## The Fans Versus the Depth Charts

By now it’s common knowledge that the projections created by the Fans here at FanGraphs are much more optimistic than Steamer or ZiPS or the combination of Steamer and ZiPS used in the Depth Charts. Of course, this isn’t totally fair because of the difference in projected playing time. The Fans project more playing time for most players so those players will generally be projected for more WAR. The Depth Charts can be altered at any time by the people behind the curtain to reflect current injuries or changes in playing time estimates, while the Fans projections have been coming in for the last couple months and don’t accurately reflect recent changes in expected playing time. Still, I thought it would be interesting to look at the Fans versus the Depth Charts to highlight the players with the largest difference in WAR when comparing the two. This information is from Friday the 13th, so the Depth Charts may have had some changes since then. There are 326 players with projections from the Fans and the Depth Charts.

To get this party started, consider the graph below. This graph shows the difference between the Fans projected WAR and the Depth Charts projected WAR for each player in increment of WAR from -1.0 to 2.6. The players on the far left, at -1.0 WAR, are projected for 1.0 less WAR by the Fans than the Depth Charts. The thick line above 0.0 is the dividing point between negative WAR and positive WAR. There were 19 players projected for the same WAR by the Fans and the Depth Charts.

This shows very clearly that the majority of players are projected by the Fans to have more WAR than the Depth Charts are projecting for that player. Can you guess the identity of the player on the far right, the guy who is projected for 2.6 more WAR by the Fans? He’s a FanGraphs’ favorite. It’s *Mookie Betts! A little to his left, at 2.2 more WAR, is Steven Souza. On the other end, the two hitters projected for 1.0 less WAR by the Fans are Mark Trumbo and Drew Stubbs.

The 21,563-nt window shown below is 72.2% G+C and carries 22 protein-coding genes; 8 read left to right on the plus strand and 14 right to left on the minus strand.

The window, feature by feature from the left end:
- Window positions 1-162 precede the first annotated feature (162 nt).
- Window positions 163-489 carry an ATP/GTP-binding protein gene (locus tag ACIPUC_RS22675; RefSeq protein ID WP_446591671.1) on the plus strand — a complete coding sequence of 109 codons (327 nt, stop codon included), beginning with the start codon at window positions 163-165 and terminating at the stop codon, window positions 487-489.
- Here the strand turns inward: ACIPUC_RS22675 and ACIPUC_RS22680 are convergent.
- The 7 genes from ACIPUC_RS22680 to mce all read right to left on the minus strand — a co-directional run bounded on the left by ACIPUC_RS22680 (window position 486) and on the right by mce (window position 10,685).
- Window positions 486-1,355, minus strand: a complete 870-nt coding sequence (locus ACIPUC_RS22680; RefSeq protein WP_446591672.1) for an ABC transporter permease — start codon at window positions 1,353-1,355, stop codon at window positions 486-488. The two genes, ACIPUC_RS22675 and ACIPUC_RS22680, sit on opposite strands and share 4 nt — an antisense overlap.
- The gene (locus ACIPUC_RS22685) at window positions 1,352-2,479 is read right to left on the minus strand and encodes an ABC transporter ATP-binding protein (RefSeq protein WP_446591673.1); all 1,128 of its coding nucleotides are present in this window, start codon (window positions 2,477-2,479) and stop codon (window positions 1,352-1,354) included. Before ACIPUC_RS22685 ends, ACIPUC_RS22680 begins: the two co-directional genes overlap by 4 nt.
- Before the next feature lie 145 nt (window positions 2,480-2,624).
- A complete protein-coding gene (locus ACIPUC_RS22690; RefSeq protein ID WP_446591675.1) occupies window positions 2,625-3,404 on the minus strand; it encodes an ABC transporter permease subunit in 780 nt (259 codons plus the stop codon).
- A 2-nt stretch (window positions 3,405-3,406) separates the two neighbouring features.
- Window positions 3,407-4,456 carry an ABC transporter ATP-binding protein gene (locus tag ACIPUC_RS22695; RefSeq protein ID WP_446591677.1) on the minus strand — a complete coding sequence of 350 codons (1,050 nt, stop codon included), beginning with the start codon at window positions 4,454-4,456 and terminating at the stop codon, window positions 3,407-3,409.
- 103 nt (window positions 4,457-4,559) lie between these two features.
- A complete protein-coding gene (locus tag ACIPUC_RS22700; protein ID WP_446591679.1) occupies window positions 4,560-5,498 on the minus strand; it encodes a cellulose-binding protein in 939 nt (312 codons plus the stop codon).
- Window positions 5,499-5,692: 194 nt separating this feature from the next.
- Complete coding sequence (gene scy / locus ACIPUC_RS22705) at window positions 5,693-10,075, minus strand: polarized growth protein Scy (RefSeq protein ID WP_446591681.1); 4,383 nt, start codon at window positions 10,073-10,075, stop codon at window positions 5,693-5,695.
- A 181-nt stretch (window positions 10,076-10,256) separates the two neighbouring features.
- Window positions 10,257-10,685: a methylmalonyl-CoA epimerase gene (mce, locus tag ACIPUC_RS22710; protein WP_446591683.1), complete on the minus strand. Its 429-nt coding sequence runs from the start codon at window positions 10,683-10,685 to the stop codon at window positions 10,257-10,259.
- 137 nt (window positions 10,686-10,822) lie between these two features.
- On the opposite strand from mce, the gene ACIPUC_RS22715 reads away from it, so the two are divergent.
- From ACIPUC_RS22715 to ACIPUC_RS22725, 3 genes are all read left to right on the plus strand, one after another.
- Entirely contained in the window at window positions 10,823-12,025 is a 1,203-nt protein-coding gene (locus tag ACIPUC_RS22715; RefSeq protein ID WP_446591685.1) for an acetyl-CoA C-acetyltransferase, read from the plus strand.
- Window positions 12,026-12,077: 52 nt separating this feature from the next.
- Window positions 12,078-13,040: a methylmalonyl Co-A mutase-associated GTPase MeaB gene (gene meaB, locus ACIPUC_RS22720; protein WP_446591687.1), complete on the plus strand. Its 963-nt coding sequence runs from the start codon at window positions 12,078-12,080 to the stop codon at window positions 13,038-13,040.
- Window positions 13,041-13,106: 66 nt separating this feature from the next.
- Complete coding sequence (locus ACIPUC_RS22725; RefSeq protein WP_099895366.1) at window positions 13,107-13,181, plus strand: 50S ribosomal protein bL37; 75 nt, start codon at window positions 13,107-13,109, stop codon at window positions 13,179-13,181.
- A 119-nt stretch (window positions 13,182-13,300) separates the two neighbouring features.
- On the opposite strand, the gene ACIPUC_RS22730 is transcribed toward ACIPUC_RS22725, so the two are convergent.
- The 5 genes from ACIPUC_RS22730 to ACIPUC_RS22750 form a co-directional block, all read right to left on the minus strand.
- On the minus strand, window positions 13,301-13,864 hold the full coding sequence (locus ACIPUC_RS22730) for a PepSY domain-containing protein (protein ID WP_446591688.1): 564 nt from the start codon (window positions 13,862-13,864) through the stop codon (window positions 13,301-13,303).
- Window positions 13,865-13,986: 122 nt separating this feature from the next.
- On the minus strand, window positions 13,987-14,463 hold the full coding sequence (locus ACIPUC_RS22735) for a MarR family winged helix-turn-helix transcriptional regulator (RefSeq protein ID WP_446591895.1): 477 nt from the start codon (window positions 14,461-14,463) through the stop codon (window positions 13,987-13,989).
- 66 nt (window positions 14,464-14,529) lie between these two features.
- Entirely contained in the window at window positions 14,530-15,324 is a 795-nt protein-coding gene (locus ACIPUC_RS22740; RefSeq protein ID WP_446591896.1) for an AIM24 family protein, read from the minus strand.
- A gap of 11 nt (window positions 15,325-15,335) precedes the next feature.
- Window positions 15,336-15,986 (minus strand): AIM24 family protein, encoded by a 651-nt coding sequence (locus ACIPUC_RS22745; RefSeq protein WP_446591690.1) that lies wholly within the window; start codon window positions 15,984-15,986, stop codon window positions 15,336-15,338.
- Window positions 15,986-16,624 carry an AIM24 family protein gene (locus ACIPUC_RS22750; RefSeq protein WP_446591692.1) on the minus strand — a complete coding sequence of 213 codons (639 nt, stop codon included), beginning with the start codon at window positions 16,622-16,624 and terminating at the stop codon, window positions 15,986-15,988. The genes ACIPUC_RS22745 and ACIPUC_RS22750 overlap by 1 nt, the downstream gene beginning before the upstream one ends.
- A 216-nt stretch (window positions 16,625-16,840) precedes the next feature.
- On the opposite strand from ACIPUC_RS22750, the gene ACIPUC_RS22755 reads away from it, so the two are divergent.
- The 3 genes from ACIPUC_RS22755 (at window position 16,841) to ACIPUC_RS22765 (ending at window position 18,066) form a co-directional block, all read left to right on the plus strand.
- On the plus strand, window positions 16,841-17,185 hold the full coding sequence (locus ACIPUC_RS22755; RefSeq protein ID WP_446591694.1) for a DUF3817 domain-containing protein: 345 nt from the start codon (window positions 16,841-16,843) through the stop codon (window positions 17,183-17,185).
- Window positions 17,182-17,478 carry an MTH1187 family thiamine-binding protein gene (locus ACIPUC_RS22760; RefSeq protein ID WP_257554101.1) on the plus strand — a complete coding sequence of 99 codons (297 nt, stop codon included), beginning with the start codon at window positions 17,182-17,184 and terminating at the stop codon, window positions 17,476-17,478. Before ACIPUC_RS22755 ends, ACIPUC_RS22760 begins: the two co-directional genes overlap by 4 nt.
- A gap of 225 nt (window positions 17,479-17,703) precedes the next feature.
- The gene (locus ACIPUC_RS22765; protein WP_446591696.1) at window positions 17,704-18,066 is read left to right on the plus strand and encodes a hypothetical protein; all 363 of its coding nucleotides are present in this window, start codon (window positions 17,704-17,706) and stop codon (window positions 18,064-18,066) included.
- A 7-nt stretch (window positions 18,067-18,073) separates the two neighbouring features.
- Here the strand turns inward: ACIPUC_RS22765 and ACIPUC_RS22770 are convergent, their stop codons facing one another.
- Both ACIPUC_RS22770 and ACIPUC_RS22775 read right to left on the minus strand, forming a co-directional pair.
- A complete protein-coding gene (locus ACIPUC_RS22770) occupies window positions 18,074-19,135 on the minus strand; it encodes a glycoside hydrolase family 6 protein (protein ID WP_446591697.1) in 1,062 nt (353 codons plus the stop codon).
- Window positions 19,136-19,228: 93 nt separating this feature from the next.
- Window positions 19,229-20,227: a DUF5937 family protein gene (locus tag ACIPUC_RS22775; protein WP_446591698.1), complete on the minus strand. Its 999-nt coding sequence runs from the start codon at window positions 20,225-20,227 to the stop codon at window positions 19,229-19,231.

*Mookie Betts is projected by the Depth Charts to have 371 PA with a .275/.343/.416 batting line. The Fans project him for 633 PA with a .294/.368/.435 line. The Fans also project him to have better fielding and base running numbers.

The pie chart below shows the breakdown of players projected for less WAR, the same WAR, and more WAR by the Fans. As you can see, 80% of the players are projected for more WAR by the Fans than the Depth Charts.

As mentioned above, the Fans project more playing time for most players than the Depth Charts project. The graph below shows the breakdown by plate appearances when comparing the Fans to the Depth Charts.

Again, not surprising. The Fans consistently project more playing time. The breakdown for plate appearances shows that 79% of the players were projected for more plate appearances by the Fans. This matches up well with the WAR projections, as 80% of the players were projected for more WAR by the Fans. Individually, the three players projected for the greatest difference in plate appearances by the Fans are Danny Espinosa (+296), Jon Singleton (+279), and Robbie Grossman (+277). The four players to the extreme in the other direction are Jake Marisnick (-151), Marcus Semien (-151), Maikel Franco (-145), and Brendan Ryan (-130). The Fans don’t expect these four players to get the kind of playing time the Depth Charts are projecting. Just for fun, the players who have the most similar projections for plate appearances are Marcell Ozuna (-2), Nick Franklin (+1), Justin Turner (+1), and J.D. Martinez (+2).